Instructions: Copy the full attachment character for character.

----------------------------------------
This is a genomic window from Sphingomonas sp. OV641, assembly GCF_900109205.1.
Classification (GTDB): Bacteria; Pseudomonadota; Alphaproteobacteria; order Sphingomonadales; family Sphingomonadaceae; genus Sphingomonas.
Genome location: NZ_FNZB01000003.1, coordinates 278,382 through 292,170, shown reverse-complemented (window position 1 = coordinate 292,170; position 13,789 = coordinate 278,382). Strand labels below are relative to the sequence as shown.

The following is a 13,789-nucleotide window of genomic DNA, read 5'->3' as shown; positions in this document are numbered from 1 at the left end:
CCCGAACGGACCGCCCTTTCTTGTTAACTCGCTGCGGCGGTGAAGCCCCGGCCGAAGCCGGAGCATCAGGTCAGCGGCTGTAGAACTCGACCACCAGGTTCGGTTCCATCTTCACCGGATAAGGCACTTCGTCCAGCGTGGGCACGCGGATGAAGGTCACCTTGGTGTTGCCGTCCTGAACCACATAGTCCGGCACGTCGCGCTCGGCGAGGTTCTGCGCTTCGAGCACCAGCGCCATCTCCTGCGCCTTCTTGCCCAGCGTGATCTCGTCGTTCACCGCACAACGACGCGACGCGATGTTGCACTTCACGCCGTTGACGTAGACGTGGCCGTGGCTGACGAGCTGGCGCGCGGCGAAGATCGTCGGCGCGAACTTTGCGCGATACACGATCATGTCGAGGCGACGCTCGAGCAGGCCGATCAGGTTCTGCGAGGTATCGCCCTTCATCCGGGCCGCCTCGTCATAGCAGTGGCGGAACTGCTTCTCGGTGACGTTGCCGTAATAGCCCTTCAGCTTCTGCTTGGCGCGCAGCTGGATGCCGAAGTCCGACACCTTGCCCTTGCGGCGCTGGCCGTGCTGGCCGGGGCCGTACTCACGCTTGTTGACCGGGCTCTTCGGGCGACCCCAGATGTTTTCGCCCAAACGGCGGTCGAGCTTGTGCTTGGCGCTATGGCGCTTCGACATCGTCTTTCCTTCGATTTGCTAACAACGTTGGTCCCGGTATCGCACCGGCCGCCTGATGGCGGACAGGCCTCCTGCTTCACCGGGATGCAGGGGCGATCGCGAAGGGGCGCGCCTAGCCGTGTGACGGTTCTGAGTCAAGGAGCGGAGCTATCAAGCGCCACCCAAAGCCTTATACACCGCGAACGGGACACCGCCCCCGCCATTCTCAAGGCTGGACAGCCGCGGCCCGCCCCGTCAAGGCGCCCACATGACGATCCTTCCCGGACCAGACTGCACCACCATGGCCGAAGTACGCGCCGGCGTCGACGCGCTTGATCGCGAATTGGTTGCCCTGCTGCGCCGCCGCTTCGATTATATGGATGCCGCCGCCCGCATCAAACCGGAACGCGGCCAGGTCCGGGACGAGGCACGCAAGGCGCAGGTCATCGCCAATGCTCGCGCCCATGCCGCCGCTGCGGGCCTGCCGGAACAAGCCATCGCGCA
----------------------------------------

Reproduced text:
This is a genomic window from Sphingomonas sp. OV641, assembly GCF_900109205.1.
Classification (GTDB): Bacteria; Pseudomonadota; Alphaproteobacteria; order Sphingomonadales; family Sphingomonadaceae; genus Sphingomonas.
Genome location: NZ_FNZB01000003.1, coordinates 278,382 through 292,170, shown reverse-complemented (window position 1 = coordinate 292,170; position 13,789 = coordinate 278,382). Strand labels below are relative to the sequence as shown.

The following is a 13,789-nucleotide window of genomic DNA, read 5'->3' as shown; positions in this document are numbered from 1 at the left end:
CCCGAACGGACCGCCCTTTCTTGTTAACTCGCTGCGGCGGTGAAGCCCCGGCCGAAGCCGGAGCATCAGGTCAGCGGCTGTAGAACTCGACCACCAGGTTCGGTTCCATCTTCACCGGATAAGGCACTTCGTCCAGCGTGGGCACGCGGATGAAGGTCACCTTGGTGTTGCCGTCCTGAACCACATAGTCCGGCACGTCGCGCTCGGCGAGGTTCTGCGCTTCGAGCACCAGCGCCATCTCCTGCGCCTTCTTGCCCAGCGTGATCTCGTCGTTCACCGCACAACGACGCGACGCGATGTTGCACTTCACGCCGTTGACGTAGACGTGGCCGTGGCTGACGAGCTGGCGCGCGGCGAAGATCGTCGGCGCGAACTTTGCGCGATACACGATCATGTCGAGGCGACGCTCGAGCAGGCCGATCAGGTTCTGCGAGGTATCGCCCTTCATCCGGGCCGCCTCGTCATAGCAGTGGCGGAACTGCTTCTCGGTGACGTTGCCGTAATAGCCCTTCAGCTTCTGCTTGGCGCGCAGCTGGATGCCGAAGTCCGACACCTTGCCCTTGCGGCGCTGGCCGTGCTGGCCGGGGCCGTACTCACGCTTGTTGACCGGGCTCTTCGGGCGACCCCAGATGTTTTCGCCCAAACGGCGGTCGAGCTTGTGCTTGGCGCTATGGCGCTTCGACATCGTCTTTCCTTCGATTTGCTAACAACGTTGGTCCCGGTATCGCACCGGCCGCCTGATGGCGGACAGGCCTCCTGCTTCACCGGGATGCAGGGGCGATCGCGAAGGGGCGCGCCTAGCCGTGTGACGGTTCTGAGTCAAGGAGCGGAGCTATCAAGCGCCACCCAAAGCCTTATACACCGCGAACGGGACACCGCCCCCGCCATTCTCAAGGCTGGACAGCCGCGGCCCGCCCCGTCAAGGCGCCCACATGACGATCCTTCCCGGACCAGACTGCACCACCATGGCCGAAGTACGCGCCGGCGTCGACGCGCTTGATCGCGAATTGGTTGCCCTGCTGCGCCGCCGCTTCGATTATATGGATGCCGCCGCCCGCATCAAACCGGAACGCGGCCAGGTCCGGGACGAGGCACGCAAGGCGCAGGTCATCGCCAATGCTCGCGCCCATGCCGCCGCTGCGGGCCTGCCGGAACAAGCCATCGCGCA